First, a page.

Alaska air carriers are feeling the pinch of nationwide pilot shortage

A young pilot in a plane in the air
More commercial pilots now come from civilian backgrounds, like Connor St. Laurent, and are trying to fill the pilot void. (Photo courtesy of Connor St. Laurent)

The airline industry is in dire need of pilots — and Alaska is no exception. Just this spring, Alaska Airlines became the latest company blaming an ongoing pilot shortage for canceled and delayed flights.

Data from the U.S. Bureau of Labor Statistics points to nearly 150,000 vacant pilot positions that will need to be filled over the next decade. But finding new pilots remains a hurdle, and it’s not easy to get into the cockpit of a major airline.

Take Connor St. Laurent. He’s 23-years-old and from Anchorage. When we spoke in early May, he was just 25 flight hours shy of being able to test for his commercial pilot’s license.

“Right now I’m just time building, so I’m just cruising around — you know, go to Talkeetna, grab a pizza, or just practicing maneuvers by myself,” he said.

Time spent in the air, though, is just a fraction of the work.

“Once you start pushing towards making sure you’re ready to do your check ride, I’ll probably study over 5 hours, 6 hours a day,” St. Laurent said.

It’s taken St. Laurent about 3 years to get to this point. The Federal Aviation Administration requires 250 flight hours before prospective pilots can sit for their commercial check ride, and there’s an oral exam they need to pass, too. Along with the time commitment, it’s expensive.

St. Laurent flies out of Fly Around Alaska, a flight school based in Palmer, Alaska. But he started at a flight program in Montana, which he said cost about $40,000 a year.

Connor’s dad, Leon, learned to fly in the military and then spent most of his career flying for a major airline. That’s a path about two-thirds of commercial pilots used to take. But the military has had its own problems recruiting pilots and has upped its efforts to retain the ones it has.

Most commercial pilots come from a civilian background now — like Connor’s — meaning they have to shell out the time and money on their own. And that’s causing a bottleneck.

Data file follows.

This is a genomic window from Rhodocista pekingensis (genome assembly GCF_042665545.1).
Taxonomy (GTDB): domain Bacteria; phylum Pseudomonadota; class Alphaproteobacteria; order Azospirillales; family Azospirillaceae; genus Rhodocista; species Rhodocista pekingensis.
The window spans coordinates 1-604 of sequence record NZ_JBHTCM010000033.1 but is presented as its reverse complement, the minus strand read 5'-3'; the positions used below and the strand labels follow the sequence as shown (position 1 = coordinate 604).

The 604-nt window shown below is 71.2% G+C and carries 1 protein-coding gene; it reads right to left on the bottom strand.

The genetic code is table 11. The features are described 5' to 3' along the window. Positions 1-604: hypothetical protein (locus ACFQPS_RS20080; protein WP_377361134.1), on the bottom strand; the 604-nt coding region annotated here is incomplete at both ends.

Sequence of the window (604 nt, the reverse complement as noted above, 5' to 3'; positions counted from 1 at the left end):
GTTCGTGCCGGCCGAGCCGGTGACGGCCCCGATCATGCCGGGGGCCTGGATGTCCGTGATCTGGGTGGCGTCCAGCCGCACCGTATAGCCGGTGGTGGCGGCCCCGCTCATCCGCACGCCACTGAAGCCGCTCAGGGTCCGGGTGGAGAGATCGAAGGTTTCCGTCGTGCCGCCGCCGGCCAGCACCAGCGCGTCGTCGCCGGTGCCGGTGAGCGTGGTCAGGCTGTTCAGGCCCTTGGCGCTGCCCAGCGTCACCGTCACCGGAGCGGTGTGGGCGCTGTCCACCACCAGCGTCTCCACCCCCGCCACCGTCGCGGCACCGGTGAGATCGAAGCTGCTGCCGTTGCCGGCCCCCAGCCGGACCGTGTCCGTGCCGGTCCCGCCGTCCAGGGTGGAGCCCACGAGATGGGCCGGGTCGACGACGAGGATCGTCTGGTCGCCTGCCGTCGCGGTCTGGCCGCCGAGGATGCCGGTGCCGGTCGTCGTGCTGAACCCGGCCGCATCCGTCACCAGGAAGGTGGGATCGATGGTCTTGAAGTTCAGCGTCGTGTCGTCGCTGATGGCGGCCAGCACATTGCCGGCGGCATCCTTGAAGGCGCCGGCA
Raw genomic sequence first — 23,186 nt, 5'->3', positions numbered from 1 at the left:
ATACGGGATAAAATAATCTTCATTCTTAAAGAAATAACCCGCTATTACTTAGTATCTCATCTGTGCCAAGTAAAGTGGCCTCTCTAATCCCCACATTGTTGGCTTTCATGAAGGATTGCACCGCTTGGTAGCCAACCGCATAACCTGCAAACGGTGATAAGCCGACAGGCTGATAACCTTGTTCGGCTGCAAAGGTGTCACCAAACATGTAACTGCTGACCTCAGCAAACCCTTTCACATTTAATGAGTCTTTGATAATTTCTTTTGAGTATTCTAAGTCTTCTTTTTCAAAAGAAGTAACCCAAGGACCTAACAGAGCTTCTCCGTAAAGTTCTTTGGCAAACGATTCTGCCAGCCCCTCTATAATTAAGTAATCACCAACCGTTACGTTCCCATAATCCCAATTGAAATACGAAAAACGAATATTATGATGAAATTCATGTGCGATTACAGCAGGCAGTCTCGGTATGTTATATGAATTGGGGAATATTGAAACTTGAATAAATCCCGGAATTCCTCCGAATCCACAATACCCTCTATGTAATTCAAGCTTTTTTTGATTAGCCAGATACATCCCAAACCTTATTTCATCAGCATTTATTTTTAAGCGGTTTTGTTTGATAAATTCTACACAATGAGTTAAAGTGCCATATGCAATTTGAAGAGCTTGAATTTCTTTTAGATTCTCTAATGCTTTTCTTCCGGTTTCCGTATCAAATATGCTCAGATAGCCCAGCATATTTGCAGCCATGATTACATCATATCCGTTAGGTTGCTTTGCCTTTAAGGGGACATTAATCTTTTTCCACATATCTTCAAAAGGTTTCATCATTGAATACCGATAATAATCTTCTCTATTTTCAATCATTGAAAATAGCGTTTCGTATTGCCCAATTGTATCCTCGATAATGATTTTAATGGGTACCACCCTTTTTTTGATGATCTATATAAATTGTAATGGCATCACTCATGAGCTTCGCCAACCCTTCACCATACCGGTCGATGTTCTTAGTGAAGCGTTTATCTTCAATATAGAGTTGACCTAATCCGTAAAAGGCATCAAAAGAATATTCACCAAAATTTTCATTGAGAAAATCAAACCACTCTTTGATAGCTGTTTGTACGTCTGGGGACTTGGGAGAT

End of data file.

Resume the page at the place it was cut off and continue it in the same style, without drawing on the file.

“Just chipping away at the hours, I feel like that’s kind of where everyone gets to,” St. Laurent said.

There isn’t clear data for Alaska’s pilot needs, but airlines are noticing a pinch. United Airlines opened its own flight school to mint new pilots back in February, and in March, Alaska Airlines became the latest company to announce a scholarship program for applicants who agree to fly for the company or for sister carrier Horizon Air once they graduate. The Seattle-based carrier did not respond to multiple requests for an interview.

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Smaller flight operators that run supplies between villages in Alaska are also feeling the pinch from the pilot shortage. (Photo by Kirsten Dobroth/KMXT)

Adam White heads the government and legislative affairs program for the Alaska Airmen’s Association, an advocacy group for pilots in Alaska. He says the industry has seen waves of pilot shortages before and knew this current one was coming. The pandemic just sped up the process.

“Back in the late 80s, early 90s we had a big exodus from the Vietnam era pilots, and there was a little bit of a crunch at that point,” said White. “Now we’re getting to the mandatory retirement age for a lot of other commercial pilots that came on board about that timeframe.”

And there’s another problem — more than a thousand-hour experience gap from the time a pilot gets his or her commercial license until they can work for an airline.

Many of those pilots start at smaller commercial carriers that haul mail or freight and don’t have the same hour requirements. In Alaska, those companies typically fly supplies between villages off the road system.

White said pilots for those carriers used to stay with a company for two or three years before going to another job, but that’s not the case anymore.

“Sometimes they’re staying 6 months now because they’ve been able to get enough experience that now they have an opportunity to talk to an airline and the airline will bring them on much sooner than what they would have two, three, five years ago,” White said.

White said some companies are even recruiting older, recreational pilots to fill flying jobs in the communities where they live.

The big challenge now, according to White, is getting young pilots to stay in Alaska. He says many regional flight operators in Alaska are starting to offer better employment benefits and higher pay to try and solve that problem.

And more organizations — like the Alaska Airmen’s Association — are handing out financial assistance for Alaskans to get into flight school. Some high schools in the state have also started offering flight classes.

Connor St. Laurent said he wants to fly for a major airline someday, but he’s not trying to leave Alaska anytime soon. He’s just focused on the step right in front of him.

“You’re over the hill at 250 hours and you get that commercial check ride done,” he said. “You can finally say, ‘Hey, I could be getting paid right now to fly a plane.’ You can go make some money instead of spending all of it and get paid to fly instead of pay to fly.”

If the current economic outlook is any indication, his job prospects are good.

KMXT - Kodiak

KMXT is our partner station in Kodiak KTOO collaborates with partners across the state to cover important news and to share stories with our audiences.

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